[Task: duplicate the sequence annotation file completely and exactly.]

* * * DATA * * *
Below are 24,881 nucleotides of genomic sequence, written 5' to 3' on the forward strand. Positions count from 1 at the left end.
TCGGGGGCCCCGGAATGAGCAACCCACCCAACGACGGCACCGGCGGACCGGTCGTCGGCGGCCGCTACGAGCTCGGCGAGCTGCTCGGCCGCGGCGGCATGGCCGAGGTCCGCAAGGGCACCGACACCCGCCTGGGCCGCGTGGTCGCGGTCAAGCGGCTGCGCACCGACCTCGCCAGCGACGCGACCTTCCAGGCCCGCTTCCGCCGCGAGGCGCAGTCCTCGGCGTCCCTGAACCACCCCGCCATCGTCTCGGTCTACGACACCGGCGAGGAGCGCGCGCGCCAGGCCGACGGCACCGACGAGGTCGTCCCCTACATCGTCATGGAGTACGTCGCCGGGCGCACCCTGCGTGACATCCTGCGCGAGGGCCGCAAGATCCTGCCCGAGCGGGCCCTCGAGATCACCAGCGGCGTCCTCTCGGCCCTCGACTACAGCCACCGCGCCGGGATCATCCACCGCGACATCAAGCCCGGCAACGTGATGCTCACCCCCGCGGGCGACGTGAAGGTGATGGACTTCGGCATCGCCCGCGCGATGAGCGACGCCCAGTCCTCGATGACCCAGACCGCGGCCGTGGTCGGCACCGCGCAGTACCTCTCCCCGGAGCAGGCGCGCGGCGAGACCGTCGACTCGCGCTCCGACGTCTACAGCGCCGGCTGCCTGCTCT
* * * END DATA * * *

Below are 24,881 nucleotides of genomic sequence, written 5' to 3' on the forward strand. Positions count from 1 at the left end.
TCGGGGGCCCCGGAATGAGCAACCCACCCAACGACGGCACCGGCGGACCGGTCGTCGGCGGCCGCTACGAGCTCGGCGAGCTGCTCGGCCGCGGCGGCATGGCCGAGGTCCGCAAGGGCACCGACACCCGCCTGGGCCGCGTGGTCGCGGTCAAGCGGCTGCGCACCGACCTCGCCAGCGACGCGACCTTCCAGGCCCGCTTCCGCCGCGAGGCGCAGTCCTCGGCGTCCCTGAACCACCCCGCCATCGTCTCGGTCTACGACACCGGCGAGGAGCGCGCGCGCCAGGCCGACGGCACCGACGAGGTCGTCCCCTACATCGTCATGGAGTACGTCGCCGGGCGCACCCTGCGTGACATCCTGCGCGAGGGCCGCAAGATCCTGCCCGAGCGGGCCCTCGAGATCACCAGCGGCGTCCTCTCGGCCCTCGACTACAGCCACCGCGCCGGGATCATCCACCGCGACATCAAGCCCGGCAACGTGATGCTCACCCCCGCGGGCGACGTGAAGGTGATGGACTTCGGCATCGCCCGCGCGATGAGCGACGCCCAGTCCTCGATGACCCAGACCGCGGCCGTGGTCGGCACCGCGCAGTACCTCTCCCCGGAGCAGGCGCGCGGCGAGACCGTCGACTCGCGCTCCGACGTCTACAGCGCCGGCTGCCTGCTCT